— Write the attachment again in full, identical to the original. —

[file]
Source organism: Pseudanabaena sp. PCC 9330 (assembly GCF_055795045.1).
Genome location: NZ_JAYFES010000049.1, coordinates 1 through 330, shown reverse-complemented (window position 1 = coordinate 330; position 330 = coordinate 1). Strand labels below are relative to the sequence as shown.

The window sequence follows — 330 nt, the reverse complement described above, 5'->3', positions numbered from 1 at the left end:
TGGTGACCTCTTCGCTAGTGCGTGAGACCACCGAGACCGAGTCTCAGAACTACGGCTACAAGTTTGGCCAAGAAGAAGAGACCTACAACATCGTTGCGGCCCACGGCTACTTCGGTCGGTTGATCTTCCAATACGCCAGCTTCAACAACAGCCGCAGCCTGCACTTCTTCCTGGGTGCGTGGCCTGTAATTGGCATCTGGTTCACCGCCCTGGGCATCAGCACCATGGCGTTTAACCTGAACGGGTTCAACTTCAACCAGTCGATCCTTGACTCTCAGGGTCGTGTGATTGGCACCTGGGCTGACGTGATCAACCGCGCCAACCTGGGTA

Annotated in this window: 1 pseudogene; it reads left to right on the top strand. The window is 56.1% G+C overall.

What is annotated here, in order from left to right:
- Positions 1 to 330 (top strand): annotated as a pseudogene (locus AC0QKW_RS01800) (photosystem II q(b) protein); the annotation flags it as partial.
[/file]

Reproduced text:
Source organism: Pseudanabaena sp. PCC 9330 (assembly GCF_055795045.1).
Genome location: NZ_JAYFES010000049.1, coordinates 1 through 330, shown reverse-complemented (window position 1 = coordinate 330; position 330 = coordinate 1). Strand labels below are relative to the sequence as shown.

The window sequence follows — 330 nt, the reverse complement described above, 5'->3', positions numbered from 1 at the left end:
TGGTGACCTCTTCGCTAGTGCGTGAGACCACCGAGACCGAGTCTCAGAACTACGGCTACAAGTTTGGCCAAGAAGAAGAGACCTACAACATCGTTGCGGCCCACGGCTACTTCGGTCGGTTGATCTTCCAATACGCCAGCTTCAACAACAGCCGCAGCCTGCACTTCTTCCTGGGTGCGTGGCCTGTAATTGGCATCTGGTTCACCGCCCTGGGCATCAGCACCATGGCGTTTAACCTGAACGGGTTCAACTTCAACCAGTCGATCCTTGACTCTCAGGGTCGTGTGATTGGCACCTGGGCTGACGTGATCAACCGCGCCAACCTGGGTA

Annotated in this window: 1 pseudogene; it reads left to right on the top strand. The window is 56.1% G+C overall.

What is annotated here, in order from left to right:
- Positions 1 to 330 (top strand): annotated as a pseudogene (locus AC0QKW_RS01800) (photosystem II q(b) protein); the annotation flags it as partial.